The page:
As US Challenges Iran in Syria, Concern Grows in Israel Over ‘Shiite Corridor’ Linking Islamic Republic to Mediterranean
As tensions between the US and Iran escalate in Syria, concern is growing in Israel that the Tehran regime is pressing ahead with its goal of carving out a land corridor stretching through Iraq and Syria to the border with the Jewish state, a leading expert on the region said on Tuesday.
Jonathan Spyer — a senior research fellow at the Global Research in International Affairs Center (GLORIA) in Israel who has reported extensively from Syria — told The Algemeiner that Iran’s ultimate goal was to “complete a contiguous corridor from Iran itself via Iraq and Syria to Lebanon and the border with Israel.”
The latest flashpoint for US forces in the region came on Tuesday. A US F-15E fighter downed an armed Iranian drone near Al-Tanf in Syria, where the US is training Syrian rebels fighting against ISIS. The area is perilously close to territory controlled by Syrian President Bashar al-Assad and his Iranian and Russian allies, and has been the site of armed skirmishes over the last month between Assad’s troops and US-allied forces.
Another Iranian drone was brought down in southern Syria on June 9, while two days ago the US military shot down a Syrian jet conducting a bombing raid close to positions held by US-allied forces around Raqqa, the capital of Islamic State’s so-called “caliphate.”
“The demonstrated hostile intent and actions of pro-regime forces toward coalition and partner forces in Syria conducting legitimate counter-ISIS operations will not be tolerated,” a statement from the Pentagon said, following today’s drone incident.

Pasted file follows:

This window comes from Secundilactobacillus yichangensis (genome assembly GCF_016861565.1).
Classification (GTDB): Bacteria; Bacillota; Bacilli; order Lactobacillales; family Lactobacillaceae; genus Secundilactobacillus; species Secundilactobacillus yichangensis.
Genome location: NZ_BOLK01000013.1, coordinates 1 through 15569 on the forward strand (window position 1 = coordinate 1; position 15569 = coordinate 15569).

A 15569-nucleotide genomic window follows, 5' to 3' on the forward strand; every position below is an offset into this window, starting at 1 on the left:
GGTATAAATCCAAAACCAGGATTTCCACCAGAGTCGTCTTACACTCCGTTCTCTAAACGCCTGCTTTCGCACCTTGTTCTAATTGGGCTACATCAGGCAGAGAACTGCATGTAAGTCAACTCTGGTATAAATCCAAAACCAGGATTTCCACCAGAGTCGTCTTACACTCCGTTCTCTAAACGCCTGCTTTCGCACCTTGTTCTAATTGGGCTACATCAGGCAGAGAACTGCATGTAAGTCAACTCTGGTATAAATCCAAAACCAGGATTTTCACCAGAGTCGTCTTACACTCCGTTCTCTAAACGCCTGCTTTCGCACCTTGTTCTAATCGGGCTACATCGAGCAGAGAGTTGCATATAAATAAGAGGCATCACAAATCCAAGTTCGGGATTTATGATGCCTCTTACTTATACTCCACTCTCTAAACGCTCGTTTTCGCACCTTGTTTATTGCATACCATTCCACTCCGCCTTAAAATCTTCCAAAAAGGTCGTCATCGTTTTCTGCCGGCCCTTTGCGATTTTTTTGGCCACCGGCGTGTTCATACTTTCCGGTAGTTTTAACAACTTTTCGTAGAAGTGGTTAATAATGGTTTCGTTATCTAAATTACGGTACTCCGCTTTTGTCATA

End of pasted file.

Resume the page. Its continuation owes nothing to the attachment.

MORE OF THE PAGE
The fast-multiplying confrontations in Syria involving US forces could spiral into a deeper conflict with both Russia and Iran, as both countries attempt to consolidate the territories under their control as ISIS weakens. In the past week, Russia confirmed that it would treat US-led coalition aircraft flying west of the Euphrates River in Syria as “potential targets,” while Iran fired missiles from inside its territory against ISIS targets in eastern Syria.
“Iran and its allies, apparently with Russian support, are attempting to fill the vacuum left by the collapsing ‘caliphate’ of ISIS in eastern Syria,” Spyer said.
The eastern part of Iran’s land link — dubbed by some as the “Shiite corridor” — is reported to have already been secured. In a dispatch from the region earlier this month, Jerusalem-based journalist Seth Frantzman said Iraqi militias allied with Iran reached the border with Syria on May 29.
“Photos posted online showed Shia militiamen celebrating next to signs pointing towards Homs in Syria,” Frantzman wrote. “Qassem Soleimani, the leader of Iran’s IRGC Quds Force, was seen in photos near the Syrian border.